For decades everyone knew that an annual physical was a great way to stay healthy, but various studies, including the famous New England Centenarian Study have exposed that as a myth too.

Antibacterial soap anyone? Sounded like a great win-win, no? The FDA finally outlawed it. In my book, “An Illustrated Guide to Personal Health”, coauthored in 2015 with UNLV Professor Robert Woods, Chapter 4 was titled “Avoid Antibacterial Soaps and Gels.” Why? “Overuse of antibacterial soaps and gels can reduce the effectiveness of antibiotics you may need someday…they are helping create antibiotic-resistant germs.”

Back to wellness failures. Companies in the US have spent huge dollars trying to keep employees healthy through methods that are shams. It’s time to move on.

I immodestly include the following quote from Anderson’s article, “You might think of Al Lewis, Vik Khanna, and Tom Emerick as the Three Musketeers in the fight against wellness programs.“* Al and I are co-authors of the Amazon best seller, “Cracking Health Costs”, named after this blog, that describes flaws in typical corporate wellness schemes, which while profitable to wellness vendors are useless at best and can actually be harmful to workers health at worst, not to mention the inconvenience and costs of going to doctors for all that screening. Concerns about wasted productivity, anyone?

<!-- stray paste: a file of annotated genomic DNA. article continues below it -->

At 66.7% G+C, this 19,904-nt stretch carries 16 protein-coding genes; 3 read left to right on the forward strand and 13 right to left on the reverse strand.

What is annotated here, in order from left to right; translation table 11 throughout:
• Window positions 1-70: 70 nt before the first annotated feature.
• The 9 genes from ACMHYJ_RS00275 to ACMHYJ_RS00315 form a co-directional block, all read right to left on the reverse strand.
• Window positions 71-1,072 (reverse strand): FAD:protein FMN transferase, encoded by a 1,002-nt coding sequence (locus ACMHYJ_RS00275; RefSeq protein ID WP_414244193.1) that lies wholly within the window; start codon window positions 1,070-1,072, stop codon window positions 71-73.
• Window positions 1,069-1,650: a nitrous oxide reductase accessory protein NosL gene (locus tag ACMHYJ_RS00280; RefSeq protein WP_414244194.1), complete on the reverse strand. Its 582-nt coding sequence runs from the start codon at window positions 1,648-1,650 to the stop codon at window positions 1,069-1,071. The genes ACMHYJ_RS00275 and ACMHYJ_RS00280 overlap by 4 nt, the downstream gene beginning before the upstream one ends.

How can wellness programs harm worker health? One way is by promoting gross over-testing and excessive screening by tools that have very high error rates and rates of false positives, e.g., PSA screens.

One good byproduct of dumping your wellness program is to avoid all the costly and burdensome reporting ACA requires. Yet another good byproduct is letting your employees do their work at work instead of spending non-productive time every year in wellness lectures, filling out health risk assessments, reading wellness-related emails and brochures, etc., etc., ad nauseum.

How can “wellnessophiles” in companies truly believe that their employees don’t already know that smoking, overeating, lack of exercise, and excessive consumption of concentrated sugars are not good for them? Do they truly believe that the employees’ doctors haven’t already addressed those issues…not to mention public service announcements, health classes in high school, and so on? Do they think their employees who smoke have never noticed warning labels on cigarette packs?